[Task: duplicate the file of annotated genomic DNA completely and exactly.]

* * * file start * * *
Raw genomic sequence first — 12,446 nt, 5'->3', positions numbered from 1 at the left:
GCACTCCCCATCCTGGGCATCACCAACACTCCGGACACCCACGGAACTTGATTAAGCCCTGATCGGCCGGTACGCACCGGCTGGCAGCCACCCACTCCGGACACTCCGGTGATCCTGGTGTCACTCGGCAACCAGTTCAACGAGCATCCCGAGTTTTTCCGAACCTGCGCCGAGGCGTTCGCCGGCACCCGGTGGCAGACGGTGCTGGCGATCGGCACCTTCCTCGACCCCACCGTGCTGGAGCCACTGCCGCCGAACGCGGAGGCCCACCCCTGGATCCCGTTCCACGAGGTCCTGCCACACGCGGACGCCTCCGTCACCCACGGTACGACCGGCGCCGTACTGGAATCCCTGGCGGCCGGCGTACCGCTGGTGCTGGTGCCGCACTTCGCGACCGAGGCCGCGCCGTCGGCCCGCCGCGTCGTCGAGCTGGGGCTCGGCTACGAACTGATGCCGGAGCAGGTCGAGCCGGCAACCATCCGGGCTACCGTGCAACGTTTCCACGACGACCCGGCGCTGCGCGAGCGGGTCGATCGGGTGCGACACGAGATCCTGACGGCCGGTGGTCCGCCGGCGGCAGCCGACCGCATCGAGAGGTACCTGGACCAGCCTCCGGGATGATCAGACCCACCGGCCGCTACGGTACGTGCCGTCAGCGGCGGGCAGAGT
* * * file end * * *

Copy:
Raw genomic sequence first — 12,446 nt, 5'->3', positions numbered from 1 at the left:
GCACTCCCCATCCTGGGCATCACCAACACTCCGGACACCCACGGAACTTGATTAAGCCCTGATCGGCCGGTACGCACCGGCTGGCAGCCACCCACTCCGGACACTCCGGTGATCCTGGTGTCACTCGGCAACCAGTTCAACGAGCATCCCGAGTTTTTCCGAACCTGCGCCGAGGCGTTCGCCGGCACCCGGTGGCAGACGGTGCTGGCGATCGGCACCTTCCTCGACCCCACCGTGCTGGAGCCACTGCCGCCGAACGCGGAGGCCCACCCCTGGATCCCGTTCCACGAGGTCCTGCCACACGCGGACGCCTCCGTCACCCACGGTACGACCGGCGCCGTACTGGAATCCCTGGCGGCCGGCGTACCGCTGGTGCTGGTGCCGCACTTCGCGACCGAGGCCGCGCCGTCGGCCCGCCGCGTCGTCGAGCTGGGGCTCGGCTACGAACTGATGCCGGAGCAGGTCGAGCCGGCAACCATCCGGGCTACCGTGCAACGTTTCCACGACGACCCGGCGCTGCGCGAGCGGGTCGATCGGGTGCGACACGAGATCCTGACGGCCGGTGGTCCGCCGGCGGCAGCCGACCGCATCGAGAGGTACCTGGACCAGCCTCCGGGATGATCAGACCCACCGGCCGCTACGGTACGTGCCGTCAGCGGCGGGCAGAGT